Maintain blight spray programmes until after haulm desiccation to avoid late blight developing. Blight strains insensitive to Fluazinam are common in Northern Ireland meaning this active should no longer be relied on for tuber blight control. The EuroBlight late blight fungicide table provides alternatives to fluazinam such as Ranman Top and Infinito which have high tuber blight ratings and good antisporulant activity.


Regular trial digs indicate when tuber size has reached your market specification, allowing desiccation to be timed accordingly. PPO Inhibitors, Spotlight Plus & Gozai take longer to achieve the same effect as diquat so plan to make the first application 7 to 10 days earlier than usual. They work best applied early in the day in bright, sunny conditions. Good spray penetration into the canopy is key so use slow forward speeds, high water volumes with forward and backward facing nozzles applying a medium quality spray. Including a fungicide, either Ranman Top or Infinito, can improve the desiccants efficacy whilst also having good activity on tuber blight.

Store and equipment preparation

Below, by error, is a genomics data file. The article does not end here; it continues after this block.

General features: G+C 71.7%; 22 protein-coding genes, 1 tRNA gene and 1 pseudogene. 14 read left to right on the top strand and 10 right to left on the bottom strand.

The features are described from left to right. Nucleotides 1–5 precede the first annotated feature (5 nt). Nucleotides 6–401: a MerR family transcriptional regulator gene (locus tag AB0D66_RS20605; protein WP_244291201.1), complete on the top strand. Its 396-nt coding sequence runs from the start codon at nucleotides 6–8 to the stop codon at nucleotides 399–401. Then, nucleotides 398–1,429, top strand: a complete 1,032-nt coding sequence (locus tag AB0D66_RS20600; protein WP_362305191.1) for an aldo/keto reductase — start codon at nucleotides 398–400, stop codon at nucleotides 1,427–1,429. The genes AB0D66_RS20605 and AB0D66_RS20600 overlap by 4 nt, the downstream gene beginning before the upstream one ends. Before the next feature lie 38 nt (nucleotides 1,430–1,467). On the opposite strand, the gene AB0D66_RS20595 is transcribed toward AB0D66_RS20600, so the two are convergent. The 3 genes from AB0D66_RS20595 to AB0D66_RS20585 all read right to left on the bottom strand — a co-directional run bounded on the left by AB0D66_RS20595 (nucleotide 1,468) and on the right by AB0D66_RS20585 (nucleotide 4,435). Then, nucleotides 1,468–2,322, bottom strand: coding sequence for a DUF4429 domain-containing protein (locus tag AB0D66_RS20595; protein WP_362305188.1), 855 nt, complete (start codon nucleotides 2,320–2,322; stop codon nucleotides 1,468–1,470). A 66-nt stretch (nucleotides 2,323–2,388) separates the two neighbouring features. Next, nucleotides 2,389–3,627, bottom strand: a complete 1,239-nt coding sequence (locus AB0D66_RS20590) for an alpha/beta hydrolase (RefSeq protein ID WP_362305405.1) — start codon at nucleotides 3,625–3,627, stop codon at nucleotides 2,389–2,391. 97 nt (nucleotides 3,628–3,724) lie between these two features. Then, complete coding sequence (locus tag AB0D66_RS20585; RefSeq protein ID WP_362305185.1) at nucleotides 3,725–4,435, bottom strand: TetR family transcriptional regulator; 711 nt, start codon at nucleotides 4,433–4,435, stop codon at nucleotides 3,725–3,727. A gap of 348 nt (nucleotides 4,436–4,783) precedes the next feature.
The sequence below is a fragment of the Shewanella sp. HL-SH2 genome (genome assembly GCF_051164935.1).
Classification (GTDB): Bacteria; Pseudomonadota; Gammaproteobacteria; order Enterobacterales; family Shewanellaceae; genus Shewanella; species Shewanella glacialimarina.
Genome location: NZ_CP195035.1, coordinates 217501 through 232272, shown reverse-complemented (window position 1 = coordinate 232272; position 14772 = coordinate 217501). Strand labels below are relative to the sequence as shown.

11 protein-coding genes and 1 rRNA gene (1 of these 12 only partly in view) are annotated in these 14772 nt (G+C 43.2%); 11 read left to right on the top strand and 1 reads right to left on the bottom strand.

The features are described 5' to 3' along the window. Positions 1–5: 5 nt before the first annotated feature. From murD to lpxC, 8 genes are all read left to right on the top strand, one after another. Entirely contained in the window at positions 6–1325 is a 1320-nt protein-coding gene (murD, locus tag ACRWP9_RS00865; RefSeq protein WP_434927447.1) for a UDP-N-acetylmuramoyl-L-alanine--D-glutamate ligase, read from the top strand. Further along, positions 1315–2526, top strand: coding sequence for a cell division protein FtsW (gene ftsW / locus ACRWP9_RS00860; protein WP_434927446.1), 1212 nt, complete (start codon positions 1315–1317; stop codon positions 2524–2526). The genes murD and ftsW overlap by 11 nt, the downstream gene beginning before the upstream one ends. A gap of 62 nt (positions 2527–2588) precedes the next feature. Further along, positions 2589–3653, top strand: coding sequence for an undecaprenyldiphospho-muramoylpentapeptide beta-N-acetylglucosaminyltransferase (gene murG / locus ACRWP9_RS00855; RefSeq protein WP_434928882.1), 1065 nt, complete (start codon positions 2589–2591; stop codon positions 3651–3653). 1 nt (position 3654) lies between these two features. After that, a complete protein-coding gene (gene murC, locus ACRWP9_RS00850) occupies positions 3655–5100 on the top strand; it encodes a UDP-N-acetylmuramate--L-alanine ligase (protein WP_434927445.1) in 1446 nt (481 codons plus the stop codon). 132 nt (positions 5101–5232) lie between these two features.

Spores of many storage diseases lie dormant in the dust and debris remaining in stores, boxes and equipment. Thorough cleaning and disinfection is one of the most effective ways to avoid carryover of disease from previous years. Significant reductions in infection can be achieved by thoroughly power-hosing or vacuuming stores and equipment before the new crop is harvested. 


Prepared by: Gary Haslem

As energy costs and availability become more unstable and global policies continue to focus more on reducing our carbon footprint, interest in renewable energy generation is increasing. Through the installation of renewable energy technologies, agricultural businesses are well positioned to offset greenhouse gas (GHG) emissions from agricultural practices, reduce business energy costs and provide renewable energy for the wider community.

Renewable heat sources

1.       Solar Thermal Panels

2.       Air/Ground Source Heat Pumps